So you want to take your involvement in music to the next step. You’ve been DJing for a couple of years and have been producing music that’s unique; your own style or take that the industry might not be ready for- not yet at least! You’ve got a crew of friends who are producing music that’s equally as good as it is underground. You’ve played your tracks out at gigs and get a great reaction but for some reason, you’re not hearing back from record labels you’re reaching out to. How is the world going to hear your music if no one is giving you a shot?
The internet has leveled and broadened the playing field as far as the opportunity to get your music heard is concerned. From Soundcloud accounts to Youtube profiles, the internet has enhanced your ability to share your music in ways that you couldn’t dream of in 1990, when selling tapes and CDs out of your the trunk of your car was the most viable option to reach an audience. With the help of a computer, an internet connection and access to bandwidth, you’re ready to become leader of your own netlabel.
Simply put, a netlabel is a record label that releases music online. The standard protocol among netlabels is a mandate to provide music for free, as part of a greater calling to make music more accessible to the public, however this is just one of the many decisions you have to make as you decide how to structure your new endeavor
Lets Get Started
First off; you need a name. With a name comes identity, out of identity comes a brand, and through your brand comes a purpose and expectation you set among your audience for the type of material you’re looking to release. Your name can link to a concept, the genre, the motto of your crew; whatever it ends up being, make sure that it serves as a window to your vision for others to see. After deciding on a name, reach out to friends who are graphic designers, or commission someone to create a logo for you, if you don’t know how to make one yourself. Your logo is the visual element that will connect to your audience and create a sense of continuity in your releases. Think about the Nike “swoosh” logo. When you see it appear onscreen, you know exactly the kind of product that is being promoted and sold; your logo serves the same purpose musically.
Brand/Identity Logo nexus by Justcreative
Along with your logo, is the “look” of your releases. Maintain a consistent appearance that connects your website, logo and cover photos for your releases together. Aesthetic is important, so make sure that your designs all connect to one another. It will help establish the “brand” of your netlabel, with every release you make helping reinforce your brand. Remember simplicity is timeless, so don’t let current trends dictate the look of your label and its releases.
Once you’ve got your heart set on a name and have your logo designed, you need to register your netlabel with an archiving website of sorts. Archive.org is a popular destination because it’s free, and was founded as a non-profit public library to ensure permanent access of collections to the public. After you’re registered with an appropriate host, make sure you’re able to secure a website under the same name. While Facebook pages are an incredibly effective means to promote your releases (we’ll discuss this later) you have to remember that a web presence is necessary because not everyone is on Facebook.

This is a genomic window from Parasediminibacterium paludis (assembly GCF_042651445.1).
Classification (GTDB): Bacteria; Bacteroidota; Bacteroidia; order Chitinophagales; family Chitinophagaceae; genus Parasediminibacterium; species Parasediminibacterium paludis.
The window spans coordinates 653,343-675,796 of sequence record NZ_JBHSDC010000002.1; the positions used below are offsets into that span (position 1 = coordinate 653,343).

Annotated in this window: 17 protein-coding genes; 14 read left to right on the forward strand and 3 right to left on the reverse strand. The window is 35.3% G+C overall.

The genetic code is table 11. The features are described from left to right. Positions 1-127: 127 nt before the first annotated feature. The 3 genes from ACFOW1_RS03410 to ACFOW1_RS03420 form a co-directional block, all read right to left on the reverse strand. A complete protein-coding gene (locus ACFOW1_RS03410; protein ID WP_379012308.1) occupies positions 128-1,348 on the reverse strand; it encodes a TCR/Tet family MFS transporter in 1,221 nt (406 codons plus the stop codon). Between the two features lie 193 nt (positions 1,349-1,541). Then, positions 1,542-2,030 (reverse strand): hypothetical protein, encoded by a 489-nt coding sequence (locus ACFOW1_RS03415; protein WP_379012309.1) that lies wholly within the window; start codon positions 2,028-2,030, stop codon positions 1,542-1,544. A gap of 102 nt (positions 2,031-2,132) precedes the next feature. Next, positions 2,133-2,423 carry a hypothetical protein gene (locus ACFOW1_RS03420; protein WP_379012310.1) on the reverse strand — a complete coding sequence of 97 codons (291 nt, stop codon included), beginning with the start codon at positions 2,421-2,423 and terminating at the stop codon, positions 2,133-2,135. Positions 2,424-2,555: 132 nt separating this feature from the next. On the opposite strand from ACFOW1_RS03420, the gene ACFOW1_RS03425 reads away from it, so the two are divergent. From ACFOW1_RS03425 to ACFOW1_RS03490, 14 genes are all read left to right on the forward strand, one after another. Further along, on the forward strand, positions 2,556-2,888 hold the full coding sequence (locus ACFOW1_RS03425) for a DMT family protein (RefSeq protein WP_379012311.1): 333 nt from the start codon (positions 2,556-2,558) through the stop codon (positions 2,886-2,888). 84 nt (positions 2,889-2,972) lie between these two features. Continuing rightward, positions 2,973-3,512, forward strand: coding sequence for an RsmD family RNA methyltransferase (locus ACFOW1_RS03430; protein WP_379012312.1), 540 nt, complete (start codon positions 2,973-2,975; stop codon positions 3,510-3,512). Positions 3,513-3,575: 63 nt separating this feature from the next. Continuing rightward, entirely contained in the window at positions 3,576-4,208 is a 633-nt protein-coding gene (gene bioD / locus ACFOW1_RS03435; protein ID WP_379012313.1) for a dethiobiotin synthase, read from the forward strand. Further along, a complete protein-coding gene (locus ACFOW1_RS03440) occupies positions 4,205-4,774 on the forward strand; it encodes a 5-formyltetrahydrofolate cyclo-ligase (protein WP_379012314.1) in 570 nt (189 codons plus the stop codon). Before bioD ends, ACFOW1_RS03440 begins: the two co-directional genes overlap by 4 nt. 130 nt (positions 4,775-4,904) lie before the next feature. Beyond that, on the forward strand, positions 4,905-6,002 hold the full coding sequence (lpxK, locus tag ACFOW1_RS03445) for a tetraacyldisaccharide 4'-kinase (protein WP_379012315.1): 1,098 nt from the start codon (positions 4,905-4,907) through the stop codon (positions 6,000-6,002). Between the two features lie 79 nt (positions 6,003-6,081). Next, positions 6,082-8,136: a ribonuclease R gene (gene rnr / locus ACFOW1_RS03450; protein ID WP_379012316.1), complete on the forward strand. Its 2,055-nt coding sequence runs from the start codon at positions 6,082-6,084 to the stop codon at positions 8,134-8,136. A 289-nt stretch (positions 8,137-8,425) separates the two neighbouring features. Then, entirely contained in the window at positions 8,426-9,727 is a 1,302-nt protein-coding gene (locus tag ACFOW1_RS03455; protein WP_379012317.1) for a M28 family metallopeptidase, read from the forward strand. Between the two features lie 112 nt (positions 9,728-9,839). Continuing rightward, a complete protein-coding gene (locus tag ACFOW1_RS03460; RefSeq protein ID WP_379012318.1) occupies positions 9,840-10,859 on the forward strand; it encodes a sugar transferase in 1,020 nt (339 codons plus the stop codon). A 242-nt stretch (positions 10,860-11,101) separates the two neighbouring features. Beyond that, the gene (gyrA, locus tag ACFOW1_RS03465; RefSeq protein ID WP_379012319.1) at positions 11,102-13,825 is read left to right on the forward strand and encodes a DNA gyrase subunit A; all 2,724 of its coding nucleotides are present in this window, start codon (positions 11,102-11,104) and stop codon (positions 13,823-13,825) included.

Not a programmer? Don’t worry- registering and managing a website is easy! Convenient and user friendly sites help immeasurably, allowing you to set up a free domain through blog-like-formats like Tumblr, blogspot or WordPress. You can also go one step further and personally design a website using templates available from sites like Wix. Make sure you set aside money in your budget to gain ownership of a URL for your website to exclusively use.
Once you’ve got the basic parts of your netlabel ready, make sure you register and establish an identity on social media presence on platforms like Twitter, Facebook, Youtube, Vimeo, Soundcloud and Bandcamp. Social media presence means that your potential fans- DJ’s, producers, members of the media as well as average folks like you and me, have the ability to seek you out, make contact and enjoy your music through whichever medium they use. In addition, content available through social media increases the probability for your releases to go viral, so if you’re using twitter to promote your music, by all means, put a hashtag on it!
After registering your website, make sure you also create an RSS feed. An RSS feed stands for “Really Simple Syndication”. It allows fans of your website to register their email accounts to receive automatic updates whenever you publish new content –your release of a new single or album. Prior to releasing your music, make sure legally protect your content by establishing a common creative license, which simply put, allows you to use “some rights reserved” copyright protections for free.